I need to render some 3D points with WPF. How can I do this?

I need an easy and fast solution to just render this point cloud. No lights, no texture, no sound, no physics, just colored 3D points in a space with rotating camera.

How can I do this without having to learn Direct3D/OpenGL/any complex 3D engine?

  • \$\begingroup\$ To achieve what you want to do in OpenGL for example wouldn't be too hard at all, if you genuinely don't need the lighting and such then you simply wont need to learn about nor implement it. And then if you wanted to extend what you'd done with it, it would be much easier than porting over from something else. \$\endgroup\$ Mar 9, 2013 at 17:10
  • \$\begingroup\$ thank you, i think i can use this as starting point: codeproject.com/Articles/265903/… Do you know where i can find some documentation on how to render my cloud point? I really don't know anything about openGl! \$\endgroup\$ Mar 9, 2013 at 17:13
  • \$\begingroup\$ There are far too many tutorials to list, but the rough thing you'll want to do is probably (using the old pipeline for simplicity); draw GL_POINTS using glVector3f(x,y,z) and use gluLookAt() for the camera that rotates around the cloud. \$\endgroup\$ Mar 9, 2013 at 19:46
  • \$\begingroup\$ i read about the GL_POINTS but i need to render about 1.600.000 points and update them at every frame, GL_POINTS and glVector3f will be fine for that? \$\endgroup\$ Mar 10, 2013 at 2:12
  • \$\begingroup\$ Possibly not ideal, you may wish to learn about using vector buffer objects and such. I'm by no means an expert on the subject though, only just getting into OpenGL myself, there may be better ways that I'm unaware of. \$\endgroup\$ Mar 10, 2013 at 2:40

1 Answer 1


This isn't something WPF is particularly well-suited for; it's 3D capabilities, while backed by hardware acceleration eventually, are very abstract and high-level.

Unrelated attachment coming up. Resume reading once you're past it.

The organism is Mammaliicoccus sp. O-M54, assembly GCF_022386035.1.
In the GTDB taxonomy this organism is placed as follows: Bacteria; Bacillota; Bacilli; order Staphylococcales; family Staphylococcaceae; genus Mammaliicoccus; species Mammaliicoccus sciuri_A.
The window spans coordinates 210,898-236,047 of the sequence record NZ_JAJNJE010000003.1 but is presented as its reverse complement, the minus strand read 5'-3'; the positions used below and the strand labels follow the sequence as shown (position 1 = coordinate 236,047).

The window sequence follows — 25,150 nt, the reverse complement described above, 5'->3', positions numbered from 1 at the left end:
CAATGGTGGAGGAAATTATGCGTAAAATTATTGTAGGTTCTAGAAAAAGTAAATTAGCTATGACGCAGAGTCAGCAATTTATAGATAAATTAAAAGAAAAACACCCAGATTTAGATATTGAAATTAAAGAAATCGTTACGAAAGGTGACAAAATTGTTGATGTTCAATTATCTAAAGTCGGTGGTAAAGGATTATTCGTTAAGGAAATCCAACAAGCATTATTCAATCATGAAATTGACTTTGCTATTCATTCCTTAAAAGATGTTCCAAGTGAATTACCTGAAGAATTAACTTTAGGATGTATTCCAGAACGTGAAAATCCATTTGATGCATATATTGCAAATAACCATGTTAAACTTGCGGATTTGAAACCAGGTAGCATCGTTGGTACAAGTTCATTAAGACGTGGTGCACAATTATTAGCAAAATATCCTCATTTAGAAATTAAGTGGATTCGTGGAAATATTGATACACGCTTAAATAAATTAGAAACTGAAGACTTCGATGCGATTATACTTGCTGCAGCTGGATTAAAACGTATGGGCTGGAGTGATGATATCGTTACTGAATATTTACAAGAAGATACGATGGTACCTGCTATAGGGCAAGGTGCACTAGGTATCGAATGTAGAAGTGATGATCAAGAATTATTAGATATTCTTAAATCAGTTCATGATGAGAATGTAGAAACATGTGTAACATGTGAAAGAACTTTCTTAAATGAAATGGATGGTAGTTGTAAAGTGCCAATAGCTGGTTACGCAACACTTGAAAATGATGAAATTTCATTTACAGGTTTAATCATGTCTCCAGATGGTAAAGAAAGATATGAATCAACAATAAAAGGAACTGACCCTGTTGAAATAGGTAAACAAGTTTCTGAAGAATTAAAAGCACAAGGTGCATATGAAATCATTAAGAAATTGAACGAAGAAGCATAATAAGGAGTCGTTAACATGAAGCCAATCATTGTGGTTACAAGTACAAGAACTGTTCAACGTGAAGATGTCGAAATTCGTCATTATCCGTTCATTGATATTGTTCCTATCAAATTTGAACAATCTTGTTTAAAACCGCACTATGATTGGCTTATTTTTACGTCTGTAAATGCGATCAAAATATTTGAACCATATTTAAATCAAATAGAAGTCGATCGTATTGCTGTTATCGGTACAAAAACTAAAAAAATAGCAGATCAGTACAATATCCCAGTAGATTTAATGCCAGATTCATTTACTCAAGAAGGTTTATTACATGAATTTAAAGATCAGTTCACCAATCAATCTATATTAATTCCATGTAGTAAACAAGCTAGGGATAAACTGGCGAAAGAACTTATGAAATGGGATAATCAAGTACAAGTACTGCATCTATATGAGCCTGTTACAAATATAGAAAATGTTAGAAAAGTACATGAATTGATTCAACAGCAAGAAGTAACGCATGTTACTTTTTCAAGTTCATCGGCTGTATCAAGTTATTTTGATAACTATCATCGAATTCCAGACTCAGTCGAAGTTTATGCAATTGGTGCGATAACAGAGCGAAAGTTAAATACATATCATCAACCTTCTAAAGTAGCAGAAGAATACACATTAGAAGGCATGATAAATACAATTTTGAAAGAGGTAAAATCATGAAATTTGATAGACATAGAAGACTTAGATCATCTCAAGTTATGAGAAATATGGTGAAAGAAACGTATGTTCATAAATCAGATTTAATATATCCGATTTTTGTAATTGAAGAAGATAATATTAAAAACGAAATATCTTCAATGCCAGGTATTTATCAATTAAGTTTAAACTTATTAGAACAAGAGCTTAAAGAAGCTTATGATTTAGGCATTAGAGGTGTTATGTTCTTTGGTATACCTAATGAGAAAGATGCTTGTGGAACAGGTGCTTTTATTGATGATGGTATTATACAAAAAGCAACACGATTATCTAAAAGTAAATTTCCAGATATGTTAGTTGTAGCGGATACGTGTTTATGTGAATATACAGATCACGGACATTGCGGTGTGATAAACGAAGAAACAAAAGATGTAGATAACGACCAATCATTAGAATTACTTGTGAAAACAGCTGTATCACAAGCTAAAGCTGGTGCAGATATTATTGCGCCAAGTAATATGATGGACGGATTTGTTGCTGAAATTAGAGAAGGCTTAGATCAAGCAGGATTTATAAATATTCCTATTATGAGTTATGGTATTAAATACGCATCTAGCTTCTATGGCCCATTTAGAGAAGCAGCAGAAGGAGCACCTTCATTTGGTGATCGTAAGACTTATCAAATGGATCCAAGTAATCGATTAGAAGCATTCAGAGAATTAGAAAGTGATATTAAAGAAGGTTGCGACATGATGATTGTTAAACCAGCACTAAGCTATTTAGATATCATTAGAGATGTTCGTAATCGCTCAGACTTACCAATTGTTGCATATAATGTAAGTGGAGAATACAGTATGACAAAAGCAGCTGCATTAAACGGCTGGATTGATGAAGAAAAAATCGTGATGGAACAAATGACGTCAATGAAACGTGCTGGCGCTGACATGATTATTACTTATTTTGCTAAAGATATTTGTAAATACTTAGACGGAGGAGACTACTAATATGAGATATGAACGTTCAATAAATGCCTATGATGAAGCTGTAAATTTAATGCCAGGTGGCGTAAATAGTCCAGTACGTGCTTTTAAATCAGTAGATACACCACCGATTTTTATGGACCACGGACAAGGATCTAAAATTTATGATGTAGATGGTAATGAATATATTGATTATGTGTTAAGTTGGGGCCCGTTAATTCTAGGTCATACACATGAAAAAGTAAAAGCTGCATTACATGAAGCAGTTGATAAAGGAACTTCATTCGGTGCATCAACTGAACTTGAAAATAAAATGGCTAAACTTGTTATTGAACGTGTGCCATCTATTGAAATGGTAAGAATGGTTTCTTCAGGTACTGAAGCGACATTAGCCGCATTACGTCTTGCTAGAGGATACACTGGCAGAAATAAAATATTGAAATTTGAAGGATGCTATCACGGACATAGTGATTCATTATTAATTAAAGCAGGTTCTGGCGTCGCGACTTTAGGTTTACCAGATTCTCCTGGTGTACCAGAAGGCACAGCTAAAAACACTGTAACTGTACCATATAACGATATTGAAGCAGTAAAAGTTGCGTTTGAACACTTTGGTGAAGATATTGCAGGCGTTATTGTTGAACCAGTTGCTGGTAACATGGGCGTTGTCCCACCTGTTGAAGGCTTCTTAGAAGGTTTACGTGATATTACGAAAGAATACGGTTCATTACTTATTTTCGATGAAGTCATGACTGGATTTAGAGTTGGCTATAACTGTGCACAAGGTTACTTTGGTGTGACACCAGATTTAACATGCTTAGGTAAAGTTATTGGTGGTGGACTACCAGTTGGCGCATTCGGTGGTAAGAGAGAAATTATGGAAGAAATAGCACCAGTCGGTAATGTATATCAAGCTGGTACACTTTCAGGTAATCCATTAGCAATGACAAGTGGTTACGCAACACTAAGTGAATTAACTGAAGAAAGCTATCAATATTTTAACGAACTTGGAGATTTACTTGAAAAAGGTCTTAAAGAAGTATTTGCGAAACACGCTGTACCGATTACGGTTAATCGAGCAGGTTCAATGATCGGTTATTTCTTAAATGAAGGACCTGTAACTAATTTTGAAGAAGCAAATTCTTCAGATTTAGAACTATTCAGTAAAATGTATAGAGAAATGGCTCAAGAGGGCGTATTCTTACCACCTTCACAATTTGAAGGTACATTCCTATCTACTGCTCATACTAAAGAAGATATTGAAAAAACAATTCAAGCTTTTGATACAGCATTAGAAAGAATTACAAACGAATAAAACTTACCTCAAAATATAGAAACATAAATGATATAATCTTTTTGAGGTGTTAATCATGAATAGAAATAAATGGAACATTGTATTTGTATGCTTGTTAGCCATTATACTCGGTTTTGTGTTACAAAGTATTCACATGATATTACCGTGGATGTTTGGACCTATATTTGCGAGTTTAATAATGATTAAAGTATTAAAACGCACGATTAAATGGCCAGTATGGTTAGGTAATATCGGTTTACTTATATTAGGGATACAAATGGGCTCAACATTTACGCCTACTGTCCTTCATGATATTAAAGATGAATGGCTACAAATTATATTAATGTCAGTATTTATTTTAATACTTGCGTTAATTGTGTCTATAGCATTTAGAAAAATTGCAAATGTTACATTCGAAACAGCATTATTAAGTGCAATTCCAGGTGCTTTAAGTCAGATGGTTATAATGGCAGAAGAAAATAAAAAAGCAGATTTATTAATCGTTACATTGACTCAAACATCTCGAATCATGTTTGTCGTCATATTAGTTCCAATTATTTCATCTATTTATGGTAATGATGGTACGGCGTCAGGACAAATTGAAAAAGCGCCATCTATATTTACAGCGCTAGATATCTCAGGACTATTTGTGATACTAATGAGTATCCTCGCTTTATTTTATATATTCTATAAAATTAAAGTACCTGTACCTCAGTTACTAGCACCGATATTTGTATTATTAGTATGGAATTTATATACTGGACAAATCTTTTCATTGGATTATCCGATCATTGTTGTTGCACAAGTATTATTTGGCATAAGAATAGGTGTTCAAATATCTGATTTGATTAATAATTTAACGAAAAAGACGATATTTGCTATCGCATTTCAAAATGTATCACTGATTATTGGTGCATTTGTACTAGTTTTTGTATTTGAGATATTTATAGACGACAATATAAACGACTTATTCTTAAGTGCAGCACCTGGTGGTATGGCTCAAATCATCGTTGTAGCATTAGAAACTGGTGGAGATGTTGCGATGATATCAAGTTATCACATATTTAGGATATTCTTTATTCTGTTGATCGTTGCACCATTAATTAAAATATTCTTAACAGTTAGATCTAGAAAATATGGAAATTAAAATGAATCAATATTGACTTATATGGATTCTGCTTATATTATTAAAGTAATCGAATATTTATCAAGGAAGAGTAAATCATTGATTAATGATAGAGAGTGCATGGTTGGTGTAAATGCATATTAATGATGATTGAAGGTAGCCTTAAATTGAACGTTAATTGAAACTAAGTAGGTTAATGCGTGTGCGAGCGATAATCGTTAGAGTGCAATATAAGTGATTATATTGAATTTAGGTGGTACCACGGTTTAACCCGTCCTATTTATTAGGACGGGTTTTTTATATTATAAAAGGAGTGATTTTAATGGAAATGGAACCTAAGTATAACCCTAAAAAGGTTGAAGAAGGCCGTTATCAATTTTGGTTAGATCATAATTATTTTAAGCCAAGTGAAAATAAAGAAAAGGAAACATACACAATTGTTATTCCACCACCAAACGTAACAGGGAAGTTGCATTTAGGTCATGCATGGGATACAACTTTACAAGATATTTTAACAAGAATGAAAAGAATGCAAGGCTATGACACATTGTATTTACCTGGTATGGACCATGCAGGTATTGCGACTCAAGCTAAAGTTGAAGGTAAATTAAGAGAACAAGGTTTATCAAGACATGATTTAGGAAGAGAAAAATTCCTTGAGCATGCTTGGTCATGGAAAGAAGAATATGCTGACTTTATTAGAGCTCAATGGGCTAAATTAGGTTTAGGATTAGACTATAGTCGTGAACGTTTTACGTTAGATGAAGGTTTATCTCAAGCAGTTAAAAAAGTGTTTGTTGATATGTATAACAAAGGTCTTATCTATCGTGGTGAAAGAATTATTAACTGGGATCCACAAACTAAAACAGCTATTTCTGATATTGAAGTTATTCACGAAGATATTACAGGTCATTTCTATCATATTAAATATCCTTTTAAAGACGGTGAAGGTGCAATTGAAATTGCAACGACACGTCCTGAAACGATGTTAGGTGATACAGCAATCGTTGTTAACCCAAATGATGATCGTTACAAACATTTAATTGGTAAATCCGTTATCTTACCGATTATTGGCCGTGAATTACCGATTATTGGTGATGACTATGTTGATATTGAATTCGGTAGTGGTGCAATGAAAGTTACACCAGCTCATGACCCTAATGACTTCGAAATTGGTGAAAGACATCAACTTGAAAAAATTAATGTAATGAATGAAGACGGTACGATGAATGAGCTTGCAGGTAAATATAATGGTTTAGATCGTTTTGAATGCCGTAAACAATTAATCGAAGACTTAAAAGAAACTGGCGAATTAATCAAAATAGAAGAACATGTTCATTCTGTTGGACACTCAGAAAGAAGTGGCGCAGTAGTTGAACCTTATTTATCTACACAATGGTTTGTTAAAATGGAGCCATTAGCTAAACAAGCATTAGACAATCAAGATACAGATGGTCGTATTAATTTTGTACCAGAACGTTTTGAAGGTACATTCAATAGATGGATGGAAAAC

Using only technology built-in to WPF itself, your best bet is probably to leverage the MeshGeometry3D class. This object has a list of 3D positions and a list of indices into that 3D position list. Every three indices into the position list define a triangle with the three referenced position points. Thus, you'd need to:

  • Generate your 3D point cloud.
  • Turn each point into some simple 3D primitive (such as a quad defined by two triangles within a plane perpendicular to the view direction).
  • Insert those points, and corresponding indices, into the relevant lists.
  • Bind those lists to a MeshGeometry3D object (or just instantiate one at runtime).

While you might be able to come up with a method that is simpler in code (in particular by avoiding the second step by simply placing a bunch of pre-defined geometry objects, like cubes or 2D rectangles adjusted by depth to fake perspective), you are likely to run into scale problems much sooner given the overhead of each point in such an approach. Stuffing everything into a single object eliminates much of that overhead for improved scaling and performance. Plus, it doesn't require you to recompute every point when the camera rotates as you would in the projected 2D case (instead, you adjust the object's 3D transform property).

If you are okay with a solution that uses external dependencies, the Helix toolkit provides a bunch of simple 3D primitives and utilities that will likely take a large chunk of the grunt work out of the above implementation.


You must log in to answer this question.

Not the answer you're looking for? Browse other questions tagged .